For most of my childhood, Thanksgiving was first about eating turkey and big meals and lying around watching the Macy's parade and then football on the TV the rest of the day.
Once I got to school, Thanksgiving was more of a history lesson- the Pilgrims and the Native Americans coming together to celebrate the harvest and bounty of the land. Who hasn't made a Pilgrim hat out of cardboard or construction paper or traced around their hand to make a basic, but pleasing turkey image to color and take home to post on the fridge?
Loathe to celebate nowadays in a Hallmark-ian, commercial and rote way, I try most years to focus on the Thanks-giving part of it. Or in another word, I try to spend a little time truly feeling gratitude for the wonderful parts of my life BEFORE someone goes around the table and I'm struck dumb with stage fright and my mind goes blank.
I've learned a lot about gratitude in my clinical practice.
I watch people who have lost almost everything to tragic circumstances still find the grace to express gratitude for the things they still have left. I'm grateful for that because it makes me humble. I have so much even on my worst days.
Gratitude seems to have some healing properties. Oprah knows it because she's always talking about gratitude and even had a guest once who promoted keeping a gratitude journal. The guest's suggestion was to keep a notebook by your bed and before you go to sleep, write down five things you are grateful for, for that day.
I think shifting your perception away from the things that you DON'T have or how things haven't gone the way they "should" have gone, to focusing on the joy you do have, is an amazing process. I watch my own anger dissolve into peace, my frustration melt into quiet joy when I stop and think about how far I've come.
So, here are some things I'm contemplating this week.
(1) During a year when marriage rights were granted and taken away, I married the man of my dreams. And even if the legal "right" was taken away, he will still be in my life and will be there for me forever.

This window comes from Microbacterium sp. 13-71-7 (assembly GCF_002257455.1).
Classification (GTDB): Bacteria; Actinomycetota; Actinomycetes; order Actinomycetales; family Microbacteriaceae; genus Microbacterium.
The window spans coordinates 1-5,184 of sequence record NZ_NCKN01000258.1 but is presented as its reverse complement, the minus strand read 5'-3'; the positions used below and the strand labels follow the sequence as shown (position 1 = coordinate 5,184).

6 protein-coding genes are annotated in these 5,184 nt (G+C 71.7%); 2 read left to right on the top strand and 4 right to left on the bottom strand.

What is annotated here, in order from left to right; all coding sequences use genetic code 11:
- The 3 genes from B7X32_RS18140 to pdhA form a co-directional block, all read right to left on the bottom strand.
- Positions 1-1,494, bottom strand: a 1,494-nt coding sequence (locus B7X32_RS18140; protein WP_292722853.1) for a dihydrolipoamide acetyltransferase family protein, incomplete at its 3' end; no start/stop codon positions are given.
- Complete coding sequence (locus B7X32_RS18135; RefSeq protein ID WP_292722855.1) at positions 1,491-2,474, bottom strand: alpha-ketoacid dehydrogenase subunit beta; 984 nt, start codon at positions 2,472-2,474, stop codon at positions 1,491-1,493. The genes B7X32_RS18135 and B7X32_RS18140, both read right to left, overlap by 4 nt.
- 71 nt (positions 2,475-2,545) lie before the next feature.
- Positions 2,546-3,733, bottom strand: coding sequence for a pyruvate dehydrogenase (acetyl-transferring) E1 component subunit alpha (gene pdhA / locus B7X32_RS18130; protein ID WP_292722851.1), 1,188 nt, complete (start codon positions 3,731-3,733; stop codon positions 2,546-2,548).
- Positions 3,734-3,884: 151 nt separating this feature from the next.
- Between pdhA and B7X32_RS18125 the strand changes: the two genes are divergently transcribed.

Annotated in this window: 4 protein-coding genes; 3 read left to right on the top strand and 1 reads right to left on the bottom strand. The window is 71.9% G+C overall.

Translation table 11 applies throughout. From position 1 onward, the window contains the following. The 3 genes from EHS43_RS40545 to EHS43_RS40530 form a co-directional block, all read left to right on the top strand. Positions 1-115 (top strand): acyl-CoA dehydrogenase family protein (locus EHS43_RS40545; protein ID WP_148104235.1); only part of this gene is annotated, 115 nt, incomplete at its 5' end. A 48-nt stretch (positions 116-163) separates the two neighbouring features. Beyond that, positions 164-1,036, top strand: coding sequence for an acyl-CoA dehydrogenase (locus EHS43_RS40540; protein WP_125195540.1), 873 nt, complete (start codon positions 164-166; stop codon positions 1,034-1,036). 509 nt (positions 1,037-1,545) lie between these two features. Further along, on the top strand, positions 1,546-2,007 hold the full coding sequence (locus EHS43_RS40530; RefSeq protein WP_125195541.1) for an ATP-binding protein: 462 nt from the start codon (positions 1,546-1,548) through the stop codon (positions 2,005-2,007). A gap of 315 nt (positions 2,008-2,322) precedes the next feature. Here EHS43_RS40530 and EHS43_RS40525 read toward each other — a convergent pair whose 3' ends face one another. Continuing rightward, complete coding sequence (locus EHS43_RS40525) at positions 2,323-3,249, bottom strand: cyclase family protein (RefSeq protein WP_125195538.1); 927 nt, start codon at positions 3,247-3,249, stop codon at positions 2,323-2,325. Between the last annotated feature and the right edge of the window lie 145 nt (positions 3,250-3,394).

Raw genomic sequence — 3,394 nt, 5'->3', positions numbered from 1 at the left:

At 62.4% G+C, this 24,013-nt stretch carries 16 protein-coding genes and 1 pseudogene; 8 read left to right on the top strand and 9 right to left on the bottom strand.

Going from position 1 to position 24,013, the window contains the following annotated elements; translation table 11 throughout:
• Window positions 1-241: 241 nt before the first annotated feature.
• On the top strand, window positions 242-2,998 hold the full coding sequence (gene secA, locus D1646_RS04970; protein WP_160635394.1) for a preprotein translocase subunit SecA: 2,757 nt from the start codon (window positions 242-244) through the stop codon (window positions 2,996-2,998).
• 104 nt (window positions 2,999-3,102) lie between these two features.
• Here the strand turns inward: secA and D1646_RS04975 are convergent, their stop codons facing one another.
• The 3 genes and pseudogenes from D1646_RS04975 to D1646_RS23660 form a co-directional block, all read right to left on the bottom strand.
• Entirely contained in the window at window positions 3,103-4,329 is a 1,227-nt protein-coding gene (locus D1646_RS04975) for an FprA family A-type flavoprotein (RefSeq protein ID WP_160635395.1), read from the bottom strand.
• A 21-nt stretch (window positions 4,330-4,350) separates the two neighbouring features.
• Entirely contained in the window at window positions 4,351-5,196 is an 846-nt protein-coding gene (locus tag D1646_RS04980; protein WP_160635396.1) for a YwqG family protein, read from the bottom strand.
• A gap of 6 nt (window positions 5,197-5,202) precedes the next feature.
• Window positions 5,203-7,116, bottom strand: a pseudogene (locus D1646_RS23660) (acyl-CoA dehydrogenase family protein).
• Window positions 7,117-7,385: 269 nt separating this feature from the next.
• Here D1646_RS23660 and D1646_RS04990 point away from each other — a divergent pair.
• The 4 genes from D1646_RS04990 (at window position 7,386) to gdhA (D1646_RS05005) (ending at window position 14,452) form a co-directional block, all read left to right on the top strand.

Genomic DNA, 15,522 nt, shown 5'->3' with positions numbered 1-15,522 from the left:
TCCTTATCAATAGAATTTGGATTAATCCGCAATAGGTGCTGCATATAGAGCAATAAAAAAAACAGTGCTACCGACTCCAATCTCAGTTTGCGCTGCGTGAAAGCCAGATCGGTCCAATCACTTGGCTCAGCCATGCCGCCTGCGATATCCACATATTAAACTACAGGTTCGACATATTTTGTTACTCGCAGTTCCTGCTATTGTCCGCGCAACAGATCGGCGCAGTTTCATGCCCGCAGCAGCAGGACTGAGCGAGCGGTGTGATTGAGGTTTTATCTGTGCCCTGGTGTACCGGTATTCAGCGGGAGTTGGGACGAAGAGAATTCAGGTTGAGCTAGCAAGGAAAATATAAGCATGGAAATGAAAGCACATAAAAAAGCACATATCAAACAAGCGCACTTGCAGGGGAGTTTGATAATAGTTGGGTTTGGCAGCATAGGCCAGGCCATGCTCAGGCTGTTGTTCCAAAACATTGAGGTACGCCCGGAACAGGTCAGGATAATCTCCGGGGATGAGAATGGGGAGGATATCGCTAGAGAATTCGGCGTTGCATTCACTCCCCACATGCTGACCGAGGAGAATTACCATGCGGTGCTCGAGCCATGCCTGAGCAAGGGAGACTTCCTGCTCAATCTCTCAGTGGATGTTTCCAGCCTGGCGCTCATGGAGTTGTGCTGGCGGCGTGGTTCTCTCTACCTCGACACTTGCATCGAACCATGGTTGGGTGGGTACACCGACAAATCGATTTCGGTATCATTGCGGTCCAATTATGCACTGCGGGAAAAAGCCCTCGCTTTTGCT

(2) My best friend Rob, who has been in my life for almost 18 years, faced down cancer this year, and won. It was one of those breath-holding times of your life when you really know what matters most and what not to take for granted.
(3) I made a major career move this year, leaving a practice where I had invested so much of myself, to start over in a new venue. At times overwhelming and scary, I've learned so much about myself and what's really important over the past few months. I am thankful for what I am learning about meaning and purpose this year.
(4) As my mother continues to battle with a progressive decline in health, I am grateful that my father is strong enough to make her journey better. His example, of "for better or worse", reminds me of the power of commitment and faith.
(5) This year, my little book on self-esteem, that nobody seemed to want to publish again, was given new life at the last minute through the efforts of a kind and generous agent in Boston, Sorche Fairbank, and found it a new home with Alyson Books. Lately, I've been hearing from readers who have found that it is making a difference for them and that makes a difference for me.
(6) I am so grateful for Ella, who makes me laugh, who makes me walk her, and who tells me when it's time to stop focusing on TV too much and pay attention to her! She's my natural mood "Ella-vator", even when I want to worry about this and that.
(7) Finally, I'm grateful for change in America. I am so hopeful that Obama and company are going to change the path of selfishness and greed that we've been on and will help heal some of the deep wounds left after years of war and neglect.
And I'm thankful for the readers of this blog, who may not even know how much I appreciate it when you say that my words have some meaning for you. Actually, I'm even grateful for the idea of you being out there because it makes me stop and think. I'm grateful for you.
Thanks. And I wish you a bountiful harvest of gratitude this year.